Urban ecosystems can support diverse communities of wild native bees. Because bloom times are conserved by geographic origin, incorporating some non-invasive non-native plants in urban landscapes can extend the flowering season and help support bees and other pollinators during periods when floral resources from native plants are limiting. A caveat, though, is the possibility that non-native plants might disproportionately host non-native, potentially invasive bee species. We tested that hypothesis by identifying all non-native bees among 11,275 total bees previously collected from 45 species of flowering woody landscape plants across 213 urban sites. Honey bees, Apis mellifera L., accounted for 22% of the total bees and 88.6% of the non-native bees in the collections. Six other non-native bee species, accounting for 2.86% of the total, were found on 16 non-native and 11 native woody plant species. Non-Apis non-native bees in total, and Osmia taurus Smith and Megachile sculpturalis (Smith), the two most abundant species, were significantly more abundant on non-native versus native plants. Planting of favored non-native hosts could potentially facilitate establishment and spread of non-Apis non-native bees in urban areas. Our host records may be useful for tracking those bees’ distribution in their introduced geographical ranges.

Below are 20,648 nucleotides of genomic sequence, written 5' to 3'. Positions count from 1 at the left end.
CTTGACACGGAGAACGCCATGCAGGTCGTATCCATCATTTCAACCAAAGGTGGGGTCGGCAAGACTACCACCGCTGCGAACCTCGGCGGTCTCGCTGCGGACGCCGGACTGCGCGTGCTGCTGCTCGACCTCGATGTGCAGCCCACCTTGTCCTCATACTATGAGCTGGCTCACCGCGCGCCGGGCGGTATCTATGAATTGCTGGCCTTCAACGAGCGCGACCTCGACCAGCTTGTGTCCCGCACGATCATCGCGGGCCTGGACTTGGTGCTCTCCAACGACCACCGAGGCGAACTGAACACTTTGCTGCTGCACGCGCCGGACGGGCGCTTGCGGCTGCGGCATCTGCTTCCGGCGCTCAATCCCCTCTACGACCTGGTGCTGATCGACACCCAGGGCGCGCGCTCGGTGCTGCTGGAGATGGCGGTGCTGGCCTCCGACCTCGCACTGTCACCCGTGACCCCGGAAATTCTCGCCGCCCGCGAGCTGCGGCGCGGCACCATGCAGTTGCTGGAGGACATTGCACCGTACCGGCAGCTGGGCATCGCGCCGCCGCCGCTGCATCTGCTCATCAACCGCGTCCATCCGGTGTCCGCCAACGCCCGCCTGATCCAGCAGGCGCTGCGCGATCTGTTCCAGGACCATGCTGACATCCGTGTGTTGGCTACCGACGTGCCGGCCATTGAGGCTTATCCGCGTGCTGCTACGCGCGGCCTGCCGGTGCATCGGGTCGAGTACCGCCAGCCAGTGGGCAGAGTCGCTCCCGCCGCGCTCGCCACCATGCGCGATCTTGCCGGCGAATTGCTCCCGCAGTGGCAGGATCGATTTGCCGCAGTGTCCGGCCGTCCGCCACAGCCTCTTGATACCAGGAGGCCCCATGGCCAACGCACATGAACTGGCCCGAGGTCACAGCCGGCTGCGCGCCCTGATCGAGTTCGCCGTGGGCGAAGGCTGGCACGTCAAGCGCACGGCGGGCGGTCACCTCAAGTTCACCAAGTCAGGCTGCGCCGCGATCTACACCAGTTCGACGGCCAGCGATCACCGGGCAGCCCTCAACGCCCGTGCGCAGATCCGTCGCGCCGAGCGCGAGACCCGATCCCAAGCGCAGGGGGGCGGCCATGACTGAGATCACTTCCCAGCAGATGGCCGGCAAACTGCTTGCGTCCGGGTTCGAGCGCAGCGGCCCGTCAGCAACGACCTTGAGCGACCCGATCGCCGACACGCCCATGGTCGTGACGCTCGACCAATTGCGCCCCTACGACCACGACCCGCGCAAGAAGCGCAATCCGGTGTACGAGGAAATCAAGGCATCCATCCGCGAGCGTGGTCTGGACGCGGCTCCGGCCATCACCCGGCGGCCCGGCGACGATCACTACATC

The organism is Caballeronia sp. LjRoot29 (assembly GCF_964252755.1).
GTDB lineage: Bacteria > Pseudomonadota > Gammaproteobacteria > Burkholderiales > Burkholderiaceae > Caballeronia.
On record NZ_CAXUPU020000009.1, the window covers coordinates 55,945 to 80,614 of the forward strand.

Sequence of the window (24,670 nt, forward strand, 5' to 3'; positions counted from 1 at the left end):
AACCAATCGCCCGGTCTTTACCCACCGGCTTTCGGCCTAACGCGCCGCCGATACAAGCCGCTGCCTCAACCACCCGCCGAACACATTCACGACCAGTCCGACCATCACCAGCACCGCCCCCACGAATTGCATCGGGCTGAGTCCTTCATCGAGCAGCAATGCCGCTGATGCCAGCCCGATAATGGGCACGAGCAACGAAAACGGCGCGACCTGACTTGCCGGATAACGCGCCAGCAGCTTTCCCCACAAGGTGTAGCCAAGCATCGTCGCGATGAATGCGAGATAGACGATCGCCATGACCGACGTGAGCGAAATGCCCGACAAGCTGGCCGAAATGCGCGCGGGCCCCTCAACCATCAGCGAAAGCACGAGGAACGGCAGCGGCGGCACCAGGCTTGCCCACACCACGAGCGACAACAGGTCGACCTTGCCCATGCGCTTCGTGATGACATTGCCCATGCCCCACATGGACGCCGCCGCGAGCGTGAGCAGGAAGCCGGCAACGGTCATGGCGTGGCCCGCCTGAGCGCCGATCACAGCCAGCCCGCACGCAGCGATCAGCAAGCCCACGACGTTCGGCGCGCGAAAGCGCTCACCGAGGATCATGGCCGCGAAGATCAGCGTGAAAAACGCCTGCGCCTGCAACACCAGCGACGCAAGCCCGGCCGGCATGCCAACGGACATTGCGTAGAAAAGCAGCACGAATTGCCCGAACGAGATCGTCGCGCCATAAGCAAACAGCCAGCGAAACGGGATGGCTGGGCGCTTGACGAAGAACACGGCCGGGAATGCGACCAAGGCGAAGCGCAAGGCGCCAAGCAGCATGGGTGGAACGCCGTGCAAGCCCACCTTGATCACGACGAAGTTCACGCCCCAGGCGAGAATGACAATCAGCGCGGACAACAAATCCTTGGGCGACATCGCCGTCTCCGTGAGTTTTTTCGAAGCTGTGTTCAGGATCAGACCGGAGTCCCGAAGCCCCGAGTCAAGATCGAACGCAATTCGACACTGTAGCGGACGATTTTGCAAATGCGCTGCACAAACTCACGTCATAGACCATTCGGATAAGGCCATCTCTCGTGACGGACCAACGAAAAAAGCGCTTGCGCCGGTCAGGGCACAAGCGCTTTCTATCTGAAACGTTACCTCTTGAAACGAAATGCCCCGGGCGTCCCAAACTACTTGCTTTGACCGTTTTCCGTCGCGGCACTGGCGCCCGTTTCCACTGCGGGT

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Published in Insects, v. 13, issue 3, 238.

© 2022 by the authors. Licensee MDPI, Basel, Switzerland.

This article is an open access article distributed under the terms and conditions of the Creative Commons Attribution (CC BY) license (https://creativecommons.org/licenses/by/4.0/).

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This research was funded by USDA-NIFA-SCRI grant 2016-51181-235399 administered through IR4 Grant 2015-34383-23710, the Horticultural Research Institute, the University of Kentucky Nursery Research Endowment Fund, and USDA–NIFA Hatch Project no. 2351587000.

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The dataset analyzed for this study is available at UKnowledge, the University of Kentucky’s open-access data repository: https://doi.org/10.13023/69rg-pn90 (accessed on 24 February 2022).

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